It will open in August, enabled by government funding secured through the Oxfordshire Local Enterprise Partnership (OxLEP).
The eventual centre will be known as The Energy Systems Accelerator (TESA). It will champion green innovation and accelerate the decarbonisation of the economy by facilitating the exchange of ideas between engineers, scientists and social scientists, as well as private- and public-sector stakeholders.
The pilot, known as mini-TESA, will transform Holywell House on Osney Mead into a co-working space where different disciplines and organisations can exchange ideas and work together to support clean growth and help achieve international carbon-reduction targets. Key academic departments involved within the University include the Department of Engineering Science, Department of Materials and School of Geography and the Environment.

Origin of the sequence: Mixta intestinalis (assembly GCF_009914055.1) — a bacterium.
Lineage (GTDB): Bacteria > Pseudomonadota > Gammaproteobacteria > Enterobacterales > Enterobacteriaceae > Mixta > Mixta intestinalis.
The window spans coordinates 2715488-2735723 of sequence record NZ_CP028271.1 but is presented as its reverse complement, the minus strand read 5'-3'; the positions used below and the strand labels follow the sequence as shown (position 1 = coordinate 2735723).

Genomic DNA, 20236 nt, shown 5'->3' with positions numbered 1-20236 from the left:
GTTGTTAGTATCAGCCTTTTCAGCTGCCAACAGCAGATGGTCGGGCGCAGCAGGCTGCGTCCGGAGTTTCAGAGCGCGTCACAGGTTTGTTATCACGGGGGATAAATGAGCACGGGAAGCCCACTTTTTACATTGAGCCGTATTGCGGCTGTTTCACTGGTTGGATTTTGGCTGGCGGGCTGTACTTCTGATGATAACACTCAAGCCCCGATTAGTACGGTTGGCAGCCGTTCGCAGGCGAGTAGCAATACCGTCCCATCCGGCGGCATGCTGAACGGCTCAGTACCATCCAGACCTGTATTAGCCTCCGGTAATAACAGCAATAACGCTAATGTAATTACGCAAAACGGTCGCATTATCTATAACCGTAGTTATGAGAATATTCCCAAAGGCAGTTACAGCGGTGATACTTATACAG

This is one of the first projects to launch as part of the ambitious long-term University-led project to transform Osney Mead from an underused industrial estate into a vibrant innovation district.
The pilot space will inform the final design and operations of the ‘full TESA’ project. The pilot alone will create 102 new jobs for the local economy.
Once the pilot has proved successful and further funding is secured, the full TESA will involve creating a carbon-negative 10,000m2 facility where up to 800 practitioners, stakeholders and academics can work and interact.